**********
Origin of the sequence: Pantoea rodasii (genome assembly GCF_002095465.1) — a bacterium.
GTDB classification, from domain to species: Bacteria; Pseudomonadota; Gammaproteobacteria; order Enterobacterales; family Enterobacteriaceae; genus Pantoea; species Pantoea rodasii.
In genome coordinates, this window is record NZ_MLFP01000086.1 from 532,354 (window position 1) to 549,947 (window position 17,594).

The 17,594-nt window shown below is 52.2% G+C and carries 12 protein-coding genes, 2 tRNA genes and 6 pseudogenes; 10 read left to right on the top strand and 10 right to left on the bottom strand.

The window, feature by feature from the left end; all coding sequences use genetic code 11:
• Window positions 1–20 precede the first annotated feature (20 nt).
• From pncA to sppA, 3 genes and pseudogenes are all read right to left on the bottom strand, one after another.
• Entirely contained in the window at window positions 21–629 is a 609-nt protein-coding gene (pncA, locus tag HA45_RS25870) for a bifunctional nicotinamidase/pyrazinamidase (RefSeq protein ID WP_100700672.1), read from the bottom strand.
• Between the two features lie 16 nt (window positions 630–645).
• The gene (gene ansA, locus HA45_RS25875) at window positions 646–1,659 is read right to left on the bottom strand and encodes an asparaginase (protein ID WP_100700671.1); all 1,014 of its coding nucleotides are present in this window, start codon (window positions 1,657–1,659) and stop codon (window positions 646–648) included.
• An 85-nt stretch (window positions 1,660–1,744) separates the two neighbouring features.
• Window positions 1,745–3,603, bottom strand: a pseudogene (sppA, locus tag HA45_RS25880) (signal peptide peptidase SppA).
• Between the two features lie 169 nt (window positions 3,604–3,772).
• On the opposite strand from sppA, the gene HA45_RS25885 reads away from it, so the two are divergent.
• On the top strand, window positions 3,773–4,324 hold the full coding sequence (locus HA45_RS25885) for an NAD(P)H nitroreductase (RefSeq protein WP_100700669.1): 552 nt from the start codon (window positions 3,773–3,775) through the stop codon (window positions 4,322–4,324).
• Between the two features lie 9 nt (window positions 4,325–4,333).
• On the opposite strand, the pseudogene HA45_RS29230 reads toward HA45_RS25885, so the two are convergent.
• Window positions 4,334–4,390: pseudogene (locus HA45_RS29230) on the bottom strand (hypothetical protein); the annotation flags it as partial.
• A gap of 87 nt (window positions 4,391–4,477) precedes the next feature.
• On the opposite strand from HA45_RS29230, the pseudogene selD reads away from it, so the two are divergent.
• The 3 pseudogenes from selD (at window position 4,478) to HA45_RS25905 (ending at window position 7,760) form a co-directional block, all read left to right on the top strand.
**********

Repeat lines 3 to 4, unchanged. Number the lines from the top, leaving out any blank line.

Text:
In genome coordinates, this window is record NZ_MLFP01000086.1 from 532,354 (window position 1) to 549,947 (window position 17,594).

The 17,594-nt window shown below is 52.2% G+C and carries 12 protein-coding genes, 2 tRNA genes and 6 pseudogenes; 10 read left to right on the top strand and 10 right to left on the bottom strand.